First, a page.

Final Reflection

Before this class, I thought a “serious” game design under the computer science department would focus on creating gamification experiences. My mind jumped to services such as Duolingo or Mint that employ gamification to increase user retention, etc. etc. When I thought of “games” in the traditional sense, the idea of combining education with games evoked images of “” or “cooking mama” – which although definitely have their own user bases, I personally never found too engaging. They felt like chocolate covered Brussel sprouts – attempts to trick the user that they’re having “fun” when in reality the core is a boring educational model. In both of these cases, I was happily proven wrong.

This class was a phenomenal introduction to the theory and application of what “serious games” really are. I’m glad this course wasn’t about gamification of SAAS, for learning about traditional games diversified my education in a direction I’ve never considered before. Learning about how crucial the “magic circle” was in creating the game’s fun and promoting user flow was one of the first topics that stood out to me. It was a pivotal moment when I truly understood that the “magic circle” is dependent on the visuals, the mechanics, and player behavior; it cannot exist if any one of these pillars was lackluster. This was compounded by our own experiences playing new games in the beginning of each class. For example, Casting Shadows did a great job in helping me visualize the world in which the creatures lived in, yet the poor mechanics and confusing rules lead to a overly slow pace and lackluster experience that quickly broke any semblance of a magic circle. It was these components that my team and I actively looked to integrate into our P4 redesign of our P2 project. We proactively ensured that the mechanics and visuals harmonized together to shape intended player behavior.

Another critical learning experience was critically thinking about the core game mechanics and the feedback loops that are created. The concept maps we had to create for our P3 assignment was a fantastic way of breaking down nebulous, and partially emergent systems into concrete and digestible relationships with one another. Further, in sitting down and drawing out these relationships, my P3 group helped recognize flaws in our original thinking / player behavior nuances that we didn’t expect. Most of all, doing so helped align all of us on the same page – after mapping out the feedback loops and core mechanic, we realized that there was even some discrepancies with how we each thought the game was supposed to be played ourselves! What was most thought-provoking about understanding the higher-level systems within the game was recognizing that there are effective ways of abstracting real-world systems that can be taught via fun games without making it feel overly “educational” or “trying too hard.” In order to do so, it must ensure that the game’s core mechanic not only operates well, but prioritizes its value as a game first and serves as an educational tool second. Any game the other way around simply wouldn’t be engaging enough.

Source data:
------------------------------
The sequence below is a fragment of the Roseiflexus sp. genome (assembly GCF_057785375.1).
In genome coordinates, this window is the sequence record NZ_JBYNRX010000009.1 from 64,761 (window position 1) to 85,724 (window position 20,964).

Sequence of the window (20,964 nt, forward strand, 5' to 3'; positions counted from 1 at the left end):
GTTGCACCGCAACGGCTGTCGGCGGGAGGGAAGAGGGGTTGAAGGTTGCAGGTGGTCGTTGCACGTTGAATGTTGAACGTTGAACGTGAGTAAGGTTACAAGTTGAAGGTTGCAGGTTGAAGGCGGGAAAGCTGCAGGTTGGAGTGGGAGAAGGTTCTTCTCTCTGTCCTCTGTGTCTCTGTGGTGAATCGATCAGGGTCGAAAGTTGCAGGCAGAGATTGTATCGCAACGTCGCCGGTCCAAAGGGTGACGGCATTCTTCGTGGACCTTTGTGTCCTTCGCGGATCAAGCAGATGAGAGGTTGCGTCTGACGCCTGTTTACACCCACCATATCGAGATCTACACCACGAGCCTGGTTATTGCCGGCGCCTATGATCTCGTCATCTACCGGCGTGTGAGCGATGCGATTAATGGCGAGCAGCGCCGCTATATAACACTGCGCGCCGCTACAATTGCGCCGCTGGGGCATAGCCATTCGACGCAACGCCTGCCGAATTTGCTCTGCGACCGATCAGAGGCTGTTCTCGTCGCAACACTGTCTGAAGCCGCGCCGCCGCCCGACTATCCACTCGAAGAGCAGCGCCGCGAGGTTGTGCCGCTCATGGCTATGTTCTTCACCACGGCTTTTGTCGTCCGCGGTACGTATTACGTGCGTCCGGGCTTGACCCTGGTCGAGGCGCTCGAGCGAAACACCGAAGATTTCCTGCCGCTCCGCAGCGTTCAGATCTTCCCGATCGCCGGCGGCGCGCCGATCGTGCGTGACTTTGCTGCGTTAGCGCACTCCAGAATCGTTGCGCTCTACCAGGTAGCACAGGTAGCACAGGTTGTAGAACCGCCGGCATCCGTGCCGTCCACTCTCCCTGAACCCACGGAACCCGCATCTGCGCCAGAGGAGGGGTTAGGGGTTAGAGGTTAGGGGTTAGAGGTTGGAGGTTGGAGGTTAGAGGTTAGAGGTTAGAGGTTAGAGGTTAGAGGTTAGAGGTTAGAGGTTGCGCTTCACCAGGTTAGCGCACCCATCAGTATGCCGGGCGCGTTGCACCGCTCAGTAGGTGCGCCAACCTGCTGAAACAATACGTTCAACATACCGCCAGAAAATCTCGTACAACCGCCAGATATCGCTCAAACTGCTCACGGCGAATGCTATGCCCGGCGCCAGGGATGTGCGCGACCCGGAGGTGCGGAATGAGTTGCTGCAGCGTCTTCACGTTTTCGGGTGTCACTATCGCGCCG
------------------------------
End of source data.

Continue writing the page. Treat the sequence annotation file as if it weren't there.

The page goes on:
Perhaps most helpful from this class was the applied design thinking process we employed every week. The constant iteration and the stressing of “shitty prototypes” for the first few playtests was such a great hands-on process in seeing how much ideas can change via iteration. Sure, I’ve learned about this process from previous courses at the, and everyone at Stanford has at one point heard of the “lean startup” model / “agile project management”. Yet, actually employing it during class, forcing us past the discomfortable of putting bare-bones low-fidelity versions of our game in front of audiences, was such an important mindset shift. The in-class time playtesting and the quick turnaround times for our prototypes were invaluable in forcing us to truly adopt this iterative framework. This is the thing I think I’ll take away most from this class. Rather than back and forth arguments in my head or with teammates trying to visualize how ideas might work or about the direction a game (or any product, in that matter) should take, I now know the easy solution. “Sure! Why not? Let’s just try it even if we don’t entirely know what it looks like yet. See what someone thinks!”. Or the way I like to put it: “fuck around and find out.”

This class was a 10/10 experience and honestly I can confidently say this was the first quarter at Stanford where I’ve actually felt like I’m genuinely learning/gaining an education from Stanford. From previously taking massive 400 person CS lecture-based and pset-based courses, to now taking HCI classes where the teachers actually are the ones teaching the class and the teaching staff provides genuine attention, I am so so glad I enrolled in this course.

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